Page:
STATE OF WISCONSIN
CIRCUIT COURT BRANCH 14
CITY OF MADISON,
Case No. 98-CV-1397
[Decision No. 28920-C]
[NOTE: This document was re-keyed by WERC. Original pagination has been
NOTICE OF ENTRY OF DECISION AND ORDER
To: Larry W. O'Brien
Assistant City Attorney
City of Madison
Room 401, City-County Building
210 Martin Luther King, Jr., Blvd.
Madison, WI 53709
Lawton & Cates, S.C.
214 W. Mifflin St.
P.O. Box 2965
Madison, WI 53701-2965
PLEASE TAKE NOTICE that a Decision and Order affirming the decision of the
Wisconsin Employment Relations Commission, of which a true and correct copy is hereto
was signed by the court on the 25th day of January, 1999, and duly entered
in the Circuit Court for
Dane County, Wisconsin, on the 25th day of January, 1999.
Notice of entry of this Decision and Order is being given pursuant to secs. 806.06(5)
Dated this 27th day of January, 1999.
JAMES E. DOYLE
State of Wisconsin
David C. Rice /s/
DAVID C. RICE
Assistant Attorney General
State Bar No. 1014323
Attorneys for Wisconsin Employment
Wisconsin Department of Justice
Post Office Box 7857
Madison, Wisconsin 53707-7857
- 2 -
STATE OF WISCONSIN
CIRCUIT COURT BRANCH 14
CITY OF MADISON,
WISCONSIN EMPLOYMENT RELATIONS
98 CV 1397
Petitioner, City of Madison seeks review of a decision of Respondent, Wisconsin
Employment Relations Commission (WERC). The WERC affirmed the decision of its
that the City had committed prohibited practices within the meaning of Wis. Stats.
and 1 by refusing to arbitrate a grievance.
Chris Gentilli has worked for the Madison Fire Department for approximately
years. In late 1994 Gentilli was selected by then Chief Roberts for promotion to the position
Fire Apparatus Engineer, commencing January 1, 1995. On December 12, 1994 the Police
Fire Commission approved the Chief's recommendation for promotion, subject to standard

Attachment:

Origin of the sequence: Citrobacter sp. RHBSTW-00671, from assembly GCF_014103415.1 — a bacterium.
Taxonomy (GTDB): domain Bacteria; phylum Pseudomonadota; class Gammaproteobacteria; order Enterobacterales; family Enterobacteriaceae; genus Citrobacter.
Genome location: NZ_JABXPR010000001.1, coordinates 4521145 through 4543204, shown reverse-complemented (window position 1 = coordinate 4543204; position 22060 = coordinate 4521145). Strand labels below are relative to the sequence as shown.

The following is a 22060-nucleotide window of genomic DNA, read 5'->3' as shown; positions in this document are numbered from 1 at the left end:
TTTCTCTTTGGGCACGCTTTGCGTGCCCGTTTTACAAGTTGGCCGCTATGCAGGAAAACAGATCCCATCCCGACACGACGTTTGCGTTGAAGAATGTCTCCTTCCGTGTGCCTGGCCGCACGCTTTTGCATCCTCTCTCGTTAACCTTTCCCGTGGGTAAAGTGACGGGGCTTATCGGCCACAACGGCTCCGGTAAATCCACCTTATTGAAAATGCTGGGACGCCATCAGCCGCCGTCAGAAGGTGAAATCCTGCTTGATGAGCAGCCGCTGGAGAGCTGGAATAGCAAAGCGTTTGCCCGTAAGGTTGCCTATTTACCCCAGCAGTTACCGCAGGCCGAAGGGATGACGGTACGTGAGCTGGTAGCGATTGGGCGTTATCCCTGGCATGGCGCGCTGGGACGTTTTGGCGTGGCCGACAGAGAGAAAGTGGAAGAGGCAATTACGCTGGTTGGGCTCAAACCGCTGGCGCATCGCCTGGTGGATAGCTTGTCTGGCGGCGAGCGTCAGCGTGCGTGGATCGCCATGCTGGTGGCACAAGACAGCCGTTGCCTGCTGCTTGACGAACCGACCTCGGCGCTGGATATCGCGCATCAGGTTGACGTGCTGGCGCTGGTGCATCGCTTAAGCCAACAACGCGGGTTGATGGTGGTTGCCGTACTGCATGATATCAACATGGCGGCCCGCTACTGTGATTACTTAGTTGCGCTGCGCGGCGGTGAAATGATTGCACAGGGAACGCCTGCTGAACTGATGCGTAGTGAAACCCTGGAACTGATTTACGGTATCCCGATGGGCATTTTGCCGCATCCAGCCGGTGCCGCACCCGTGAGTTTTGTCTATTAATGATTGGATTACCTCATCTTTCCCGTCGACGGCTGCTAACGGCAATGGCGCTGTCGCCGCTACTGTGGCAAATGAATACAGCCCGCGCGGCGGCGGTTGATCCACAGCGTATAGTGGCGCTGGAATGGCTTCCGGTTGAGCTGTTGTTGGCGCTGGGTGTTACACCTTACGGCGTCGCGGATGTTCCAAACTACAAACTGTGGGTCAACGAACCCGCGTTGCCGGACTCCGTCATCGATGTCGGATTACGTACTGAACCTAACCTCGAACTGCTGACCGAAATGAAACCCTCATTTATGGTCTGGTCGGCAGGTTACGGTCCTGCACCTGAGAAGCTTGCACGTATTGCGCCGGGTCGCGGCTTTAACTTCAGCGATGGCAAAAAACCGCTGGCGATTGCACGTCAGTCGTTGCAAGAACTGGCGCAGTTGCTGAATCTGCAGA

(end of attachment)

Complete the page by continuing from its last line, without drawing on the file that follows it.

probation in rank. (Sec. 5.04 of the PFC Rules and Regulations requires that all promotional
appointments shall be probationary for 12 months, giving the Chief the right to reduce the
employe to his/her former rank without any right of appeal to the PFC during the
period.) November 29, 1995, Chief Roberts informed Gentilli that his Apparatus Engineer
probation WAS revoked. The Union filed a grievance and requested a hearing before the
Both were denied. The Union requested arbitration of the denied grievance. The City
the position that the matter was not arbitrable. The Union filed a prohibited practices
and prevailed before the WERC, which ordered the City to arbitrate the grievance. The City
The City asserts that arbitration of the grievance will transfer the exclusive and
statutory authority of the Chief and the PFC over promotion, probation, demotion or
the WERC and its arbitrators. The City cites Wis.Stat. 62 13(4):
SUBORDINATES: The chiefs shall appoint subordinates subject to approval
the board. Such appointments shall be made by promotion when this can be done
with advantage, otherwise from an eligible list provided by examination and
approval by the board and kept on file with the clerk.
The City also relies on Milwaukee Police Association v. City of Milwaukee,
113 Wis. 2d 192, 335 N.W.2d 417(Ct. App. 1983) (Milwaukee III) and
City of Janesville v.
WERC, 193 Wis. 2d, 492, 535 N.W.2d 34 (Ct. App. 1995) in support of its
the impropriety of the transfer of authority from the Chief or PFC to the WERC and its
The Union and the WERC both urge me to uphold the decision of the WERC. They
upon a number of cases voicing the favored policy of arbitration (in the Union's brief) and a
of cases upholding arbitration in somewhat similar setting, based on long standing principles
arbitrability. Milwaukee Police Association v. Milwaukee, 92 Wis. 2d 145, 285
(1979) (Milwaukee I) and Milwaukee v. Milwaukee Police Association, 97
Wis. 2d 15,
292 N.W.2d 941 (1980) (Milwaukee II).
The issue presented involves the harmonization of MERA with Wis. Stat. 62.13(4).
review is de novo. City of Janesville v. WERC, 193 Wis. 2d 492, 498-99, 535
The relationship between Gentilli, his Union and the City was covered by a collective
bargaining agreement. The management rights clause of the agreement read:
Union recognizes the prerogative of the City and the Chief of the Fire
to operate and manage its affairs in all respects, in accordance with its
responsibilities and the powers or authority which the City has not officially
abridged, delegated or modified by this Agreement and such powers or authority
are retained by the City.